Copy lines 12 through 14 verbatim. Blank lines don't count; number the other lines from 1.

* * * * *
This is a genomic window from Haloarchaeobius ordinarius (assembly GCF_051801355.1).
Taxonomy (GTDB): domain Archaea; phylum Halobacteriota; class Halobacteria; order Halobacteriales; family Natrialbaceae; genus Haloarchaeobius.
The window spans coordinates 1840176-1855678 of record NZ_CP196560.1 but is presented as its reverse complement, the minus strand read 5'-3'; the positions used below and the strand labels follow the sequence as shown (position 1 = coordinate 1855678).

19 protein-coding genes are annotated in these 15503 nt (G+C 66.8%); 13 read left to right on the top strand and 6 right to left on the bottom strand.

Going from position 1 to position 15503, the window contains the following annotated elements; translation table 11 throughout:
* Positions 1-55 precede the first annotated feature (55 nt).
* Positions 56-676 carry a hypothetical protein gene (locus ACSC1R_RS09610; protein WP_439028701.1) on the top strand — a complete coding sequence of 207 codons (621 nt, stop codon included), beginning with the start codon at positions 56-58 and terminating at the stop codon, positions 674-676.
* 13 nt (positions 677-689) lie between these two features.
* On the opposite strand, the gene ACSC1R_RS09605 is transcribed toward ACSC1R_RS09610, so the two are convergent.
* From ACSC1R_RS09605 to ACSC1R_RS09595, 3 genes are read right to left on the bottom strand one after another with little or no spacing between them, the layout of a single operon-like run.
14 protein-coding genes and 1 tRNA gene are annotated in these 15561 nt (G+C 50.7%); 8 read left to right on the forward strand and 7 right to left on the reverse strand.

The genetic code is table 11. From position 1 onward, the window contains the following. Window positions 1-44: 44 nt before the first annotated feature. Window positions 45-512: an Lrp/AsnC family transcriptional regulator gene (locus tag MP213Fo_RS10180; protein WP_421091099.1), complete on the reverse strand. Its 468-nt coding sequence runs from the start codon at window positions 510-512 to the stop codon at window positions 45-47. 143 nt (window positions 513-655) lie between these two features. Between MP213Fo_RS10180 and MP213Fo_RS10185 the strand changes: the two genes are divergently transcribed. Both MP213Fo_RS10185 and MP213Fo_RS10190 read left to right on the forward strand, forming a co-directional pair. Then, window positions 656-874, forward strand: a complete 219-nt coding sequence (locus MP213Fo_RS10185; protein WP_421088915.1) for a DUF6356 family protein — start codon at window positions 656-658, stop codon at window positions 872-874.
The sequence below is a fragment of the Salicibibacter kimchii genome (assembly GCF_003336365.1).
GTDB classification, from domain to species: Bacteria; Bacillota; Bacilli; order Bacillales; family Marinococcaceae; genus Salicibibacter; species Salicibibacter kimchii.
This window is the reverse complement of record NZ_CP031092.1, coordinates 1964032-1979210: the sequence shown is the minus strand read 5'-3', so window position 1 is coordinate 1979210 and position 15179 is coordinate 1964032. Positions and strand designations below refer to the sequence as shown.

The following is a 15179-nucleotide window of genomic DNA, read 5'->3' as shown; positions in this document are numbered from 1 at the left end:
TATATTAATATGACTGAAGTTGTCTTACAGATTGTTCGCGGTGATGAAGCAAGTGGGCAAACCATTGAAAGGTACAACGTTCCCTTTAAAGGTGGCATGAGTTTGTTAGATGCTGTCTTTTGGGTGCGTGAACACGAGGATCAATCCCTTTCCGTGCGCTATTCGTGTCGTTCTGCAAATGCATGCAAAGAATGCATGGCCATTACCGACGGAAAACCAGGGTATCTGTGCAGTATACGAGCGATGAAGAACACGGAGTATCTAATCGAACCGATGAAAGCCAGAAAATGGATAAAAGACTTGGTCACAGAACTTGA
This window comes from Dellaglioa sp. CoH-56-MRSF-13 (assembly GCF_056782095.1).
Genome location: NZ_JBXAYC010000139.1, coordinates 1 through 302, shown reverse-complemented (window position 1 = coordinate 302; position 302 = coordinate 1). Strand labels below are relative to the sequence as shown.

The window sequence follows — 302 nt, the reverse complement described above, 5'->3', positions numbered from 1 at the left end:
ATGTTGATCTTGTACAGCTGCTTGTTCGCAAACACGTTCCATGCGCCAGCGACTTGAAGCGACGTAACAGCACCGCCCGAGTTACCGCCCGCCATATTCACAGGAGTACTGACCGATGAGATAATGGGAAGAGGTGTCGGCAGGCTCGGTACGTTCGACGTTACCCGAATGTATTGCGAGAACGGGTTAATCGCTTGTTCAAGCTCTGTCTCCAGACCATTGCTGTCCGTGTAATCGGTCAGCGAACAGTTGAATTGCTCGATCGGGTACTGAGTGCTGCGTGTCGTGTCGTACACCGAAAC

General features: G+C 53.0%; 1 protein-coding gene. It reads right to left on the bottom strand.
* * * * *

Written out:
The genetic code is table 11. From position 1 onward, the window contains the following. Window positions 1-44: 44 nt before the first annotated feature. Window positions 45-512: an Lrp/AsnC family transcriptional regulator gene (locus tag MP213Fo_RS10180; protein WP_421091099.1), complete on the reverse strand. Its 468-nt coding sequence runs from the start codon at window positions 510-512 to the stop codon at window positions 45-47. 143 nt (window positions 513-655) lie between these two features. Between MP213Fo_RS10180 and MP213Fo_RS10185 the strand changes: the two genes are divergently transcribed. Both MP213Fo_RS10185 and MP213Fo_RS10190 read left to right on the forward strand, forming a co-directional pair. Then, window positions 656-874, forward strand: a complete 219-nt coding sequence (locus MP213Fo_RS10185; protein WP_421088915.1) for a DUF6356 family protein — start codon at window positions 656-658, stop codon at window positions 872-874.
The sequence below is a fragment of the Salicibibacter kimchii genome (assembly GCF_003336365.1).
GTDB classification, from domain to species: Bacteria; Bacillota; Bacilli; order Bacillales; family Marinococcaceae; genus Salicibibacter; species Salicibibacter kimchii.